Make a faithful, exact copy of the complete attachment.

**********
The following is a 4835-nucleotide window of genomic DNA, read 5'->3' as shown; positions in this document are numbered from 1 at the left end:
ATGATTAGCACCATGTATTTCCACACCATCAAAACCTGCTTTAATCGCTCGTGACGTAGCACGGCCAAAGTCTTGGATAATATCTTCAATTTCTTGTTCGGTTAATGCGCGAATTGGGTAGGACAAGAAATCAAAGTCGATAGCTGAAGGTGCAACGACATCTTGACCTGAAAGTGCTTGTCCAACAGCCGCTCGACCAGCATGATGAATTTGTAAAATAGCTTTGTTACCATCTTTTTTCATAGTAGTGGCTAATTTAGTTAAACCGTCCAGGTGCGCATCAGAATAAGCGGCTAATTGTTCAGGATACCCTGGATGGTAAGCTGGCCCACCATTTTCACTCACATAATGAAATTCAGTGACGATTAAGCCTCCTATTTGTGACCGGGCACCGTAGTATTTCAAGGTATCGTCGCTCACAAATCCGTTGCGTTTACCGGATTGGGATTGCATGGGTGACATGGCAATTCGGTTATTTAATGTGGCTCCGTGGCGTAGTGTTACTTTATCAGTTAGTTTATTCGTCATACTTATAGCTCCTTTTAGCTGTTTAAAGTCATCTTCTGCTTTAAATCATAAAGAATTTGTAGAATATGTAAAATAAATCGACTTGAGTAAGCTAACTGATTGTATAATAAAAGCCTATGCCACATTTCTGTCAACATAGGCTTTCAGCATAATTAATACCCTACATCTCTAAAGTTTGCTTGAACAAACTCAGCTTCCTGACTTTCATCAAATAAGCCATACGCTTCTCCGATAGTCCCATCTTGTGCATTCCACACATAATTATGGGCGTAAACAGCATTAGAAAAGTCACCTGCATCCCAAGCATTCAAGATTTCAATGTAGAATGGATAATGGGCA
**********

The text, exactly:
The following is a 4835-nucleotide window of genomic DNA, read 5'->3' as shown; positions in this document are numbered from 1 at the left end:
ATGATTAGCACCATGTATTTCCACACCATCAAAACCTGCTTTAATCGCTCGTGACGTAGCACGGCCAAAGTCTTGGATAATATCTTCAATTTCTTGTTCGGTTAATGCGCGAATTGGGTAGGACAAGAAATCAAAGTCGATAGCTGAAGGTGCAACGACATCTTGACCTGAAAGTGCTTGTCCAACAGCCGCTCGACCAGCATGATGAATTTGTAAAATAGCTTTGTTACCATCTTTTTTCATAGTAGTGGCTAATTTAGTTAAACCGTCCAGGTGCGCATCAGAATAAGCGGCTAATTGTTCAGGATACCCTGGATGGTAAGCTGGCCCACCATTTTCACTCACATAATGAAATTCAGTGACGATTAAGCCTCCTATTTGTGACCGGGCACCGTAGTATTTCAAGGTATCGTCGCTCACAAATCCGTTGCGTTTACCGGATTGGGATTGCATGGGTGACATGGCAATTCGGTTATTTAATGTGGCTCCGTGGCGTAGTGTTACTTTATCAGTTAGTTTATTCGTCATACTTATAGCTCCTTTTAGCTGTTTAAAGTCATCTTCTGCTTTAAATCATAAAGAATTTGTAGAATATGTAAAATAAATCGACTTGAGTAAGCTAACTGATTGTATAATAAAAGCCTATGCCACATTTCTGTCAACATAGGCTTTCAGCATAATTAATACCCTACATCTCTAAAGTTTGCTTGAACAAACTCAGCTTCCTGACTTTCATCAAATAAGCCATACGCTTCTCCGATAGTCCCATCTTGTGCATTCCACACATAATTATGGGCGTAAACAGCATTAGAAAAGTCACCTGCATCCCAAGCATTCAAGATTTCAATGTAGAATGGATAATGGGCA